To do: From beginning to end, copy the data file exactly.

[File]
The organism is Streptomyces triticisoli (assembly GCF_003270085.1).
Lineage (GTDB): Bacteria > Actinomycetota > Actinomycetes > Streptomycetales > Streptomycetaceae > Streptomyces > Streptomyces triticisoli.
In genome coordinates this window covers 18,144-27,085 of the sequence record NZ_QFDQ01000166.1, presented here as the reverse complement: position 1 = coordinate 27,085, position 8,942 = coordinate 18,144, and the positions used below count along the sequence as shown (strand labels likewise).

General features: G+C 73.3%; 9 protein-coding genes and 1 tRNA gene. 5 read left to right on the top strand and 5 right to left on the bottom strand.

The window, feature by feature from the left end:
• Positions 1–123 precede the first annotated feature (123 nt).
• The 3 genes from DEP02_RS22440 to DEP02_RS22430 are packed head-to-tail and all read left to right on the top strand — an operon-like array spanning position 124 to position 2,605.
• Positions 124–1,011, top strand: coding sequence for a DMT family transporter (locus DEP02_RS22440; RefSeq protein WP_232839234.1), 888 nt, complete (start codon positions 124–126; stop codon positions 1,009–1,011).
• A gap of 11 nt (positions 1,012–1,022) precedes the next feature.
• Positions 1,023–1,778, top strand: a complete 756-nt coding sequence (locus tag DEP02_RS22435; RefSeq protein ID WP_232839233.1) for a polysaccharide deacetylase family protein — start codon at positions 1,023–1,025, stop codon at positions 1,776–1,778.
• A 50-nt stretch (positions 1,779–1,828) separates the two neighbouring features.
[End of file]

The organism is Streptomyces triticisoli (assembly GCF_003270085.1).
Lineage (GTDB): Bacteria > Actinomycetota > Actinomycetes > Streptomycetales > Streptomycetaceae > Streptomyces > Streptomyces triticisoli.
In genome coordinates this window covers 18,144-27,085 of the sequence record NZ_QFDQ01000166.1, presented here as the reverse complement: position 1 = coordinate 27,085, position 8,942 = coordinate 18,144, and the positions used below count along the sequence as shown (strand labels likewise).

General features: G+C 73.3%; 9 protein-coding genes and 1 tRNA gene. 5 read left to right on the top strand and 5 right to left on the bottom strand.

The window, feature by feature from the left end:
• Positions 1–123 precede the first annotated feature (123 nt).
• The 3 genes from DEP02_RS22440 to DEP02_RS22430 are packed head-to-tail and all read left to right on the top strand — an operon-like array spanning position 124 to position 2,605.
• Positions 124–1,011, top strand: coding sequence for a DMT family transporter (locus DEP02_RS22440; RefSeq protein WP_232839234.1), 888 nt, complete (start codon positions 124–126; stop codon positions 1,009–1,011).
• A gap of 11 nt (positions 1,012–1,022) precedes the next feature.
• Positions 1,023–1,778, top strand: a complete 756-nt coding sequence (locus tag DEP02_RS22435; RefSeq protein ID WP_232839233.1) for a polysaccharide deacetylase family protein — start codon at positions 1,023–1,025, stop codon at positions 1,776–1,778.
• A 50-nt stretch (positions 1,779–1,828) separates the two neighbouring features.